We are writing to gauge public interest regarding the future of Morpeth’s Floral Clock in Carlisle Park.
Many people will be aware of the history of the clock. It was given to the Borough of Castle Morpeth some 45 years ago in recognition of the civic work of Alderman Bertram Jobson, a much admired former Mayor of Morpeth and member of the influential Jobson family.
Once glorious and a talking point throughout the region, the clock last worked in 2008 and had failed to work reliably for some time prior to this, despite having had expensive and extensive repairs. It lies today in a sorry state.
It has been brought to our attention the positive news that there is a plan to renovate Carlisle Park, and this brings into question the future of Morpeth’s Floral Clock.
We think there are people who will remember the clock with great affection, and will regard it as part of their heritage.
We currently manage a group on social media, Friends of Morpeth’s Floral Clock, with a membership of 730 and growing rapidly.
This group includes the families of Alderman Bertram Jobson and the gentleman who paid for the clock, James Fairbairn Smith, who support our wish to retain a floral clock in Morpeth if at all possible.
We understand that there are only four floral clocks in England, the others believed to be in Whitby, Blackpool and Hove. Floral clocks are, therefore, rare and a genuine attraction. To have, once more, a fully functioning floral clock would be a great boost to tourism and trade in Morpeth, and Northumberland.
We are mindful that there are several issues to consider and problems to resolve to enable this to happen. One of these is cost.
Morpeth’s Floral Clock would be expensive to repair, and may even need to be completely replaced. It would also need to be maintained and serviced, planted and tended. The project would need to be sustainable.
We appreciate that Northumberland County Council is not in a position to fully fund this, and nor would we expect it to. We are confident that we could raise a considerable amount of money to go towards this, and there are a number of trusts and funds to which we could apply, who we believe would be interested in supporting us.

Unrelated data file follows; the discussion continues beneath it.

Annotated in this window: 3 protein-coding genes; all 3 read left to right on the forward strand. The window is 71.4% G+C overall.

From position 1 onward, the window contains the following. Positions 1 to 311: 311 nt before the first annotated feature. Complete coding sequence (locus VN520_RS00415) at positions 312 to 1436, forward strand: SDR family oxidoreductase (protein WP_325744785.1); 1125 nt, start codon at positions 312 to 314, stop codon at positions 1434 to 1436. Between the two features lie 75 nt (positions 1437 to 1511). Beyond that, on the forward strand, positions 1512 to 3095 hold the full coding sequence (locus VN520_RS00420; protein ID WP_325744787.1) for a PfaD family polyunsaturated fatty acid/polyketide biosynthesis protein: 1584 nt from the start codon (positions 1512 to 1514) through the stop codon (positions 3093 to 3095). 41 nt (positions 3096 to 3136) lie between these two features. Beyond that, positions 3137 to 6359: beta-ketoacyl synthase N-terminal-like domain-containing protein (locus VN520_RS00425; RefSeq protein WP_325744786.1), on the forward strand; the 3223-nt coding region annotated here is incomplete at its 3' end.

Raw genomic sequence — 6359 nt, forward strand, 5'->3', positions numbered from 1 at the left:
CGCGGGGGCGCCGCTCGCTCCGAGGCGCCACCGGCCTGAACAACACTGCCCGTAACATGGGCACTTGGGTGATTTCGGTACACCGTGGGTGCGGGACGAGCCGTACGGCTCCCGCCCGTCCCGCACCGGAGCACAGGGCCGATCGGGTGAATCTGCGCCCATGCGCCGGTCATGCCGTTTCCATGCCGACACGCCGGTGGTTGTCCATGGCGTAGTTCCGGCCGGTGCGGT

We have also received numerous pledges of support from the public, both financial and in kind, as well as the many well-wishers who have sent their good wishes from home and abroad, all demonstrating a will to retain a floral clock in Morpeth.
A further issue to be considered is that of vandalism. In the past our clock has been damaged by people putting weight on its pointers. We think that measures can be put into place to ameliorate this risk, for example careful location of the clock, planting, protective barriers and CCTV.
We recognise that in considering the issue of retaining a fully functioning floral clock there are a number of questions that would need to be answered.
We have been in touch with the Friends of Pannett Park in Whitby. Whitby’s stunning floral clock had stood, like ours, in a state of disrepair for many years until refurbishment in 2006. We have been given an invitation to visit to learn from the Whitby model and find out, amongst other things, the measures they have taken to protect their clock.
The invitation extends to taking councillors, officers and decision-makers to Whitby, and we feel this would be extremely useful as part of a fact-finding mission.
We are inspired by the Whitby model because Whitby is a town not unlike Morpeth and we believe that if it can achieve a fully functioning clock, then it is also possible to do this here.
All we are asking is that decision-makers and councillors consider our concerns, be open to suggestions, and be willing to adopt a fact-finding approach as to how a floral clock can be retained.
We would also like to gauge public support for the idea of maintaining a floral clock in Morpeth and for a fact-finding mission to assess the feasibility of this.
We ask that any readers who would like to support or be kept informed join us on Facebook on Friends of Morpeth’s Floral Clock or email Morpethfloralclock@gmail.com
Barbara Ross, Jan Clarke, Suzanne Austerberry
Friends of Morpeth’s Floral Clock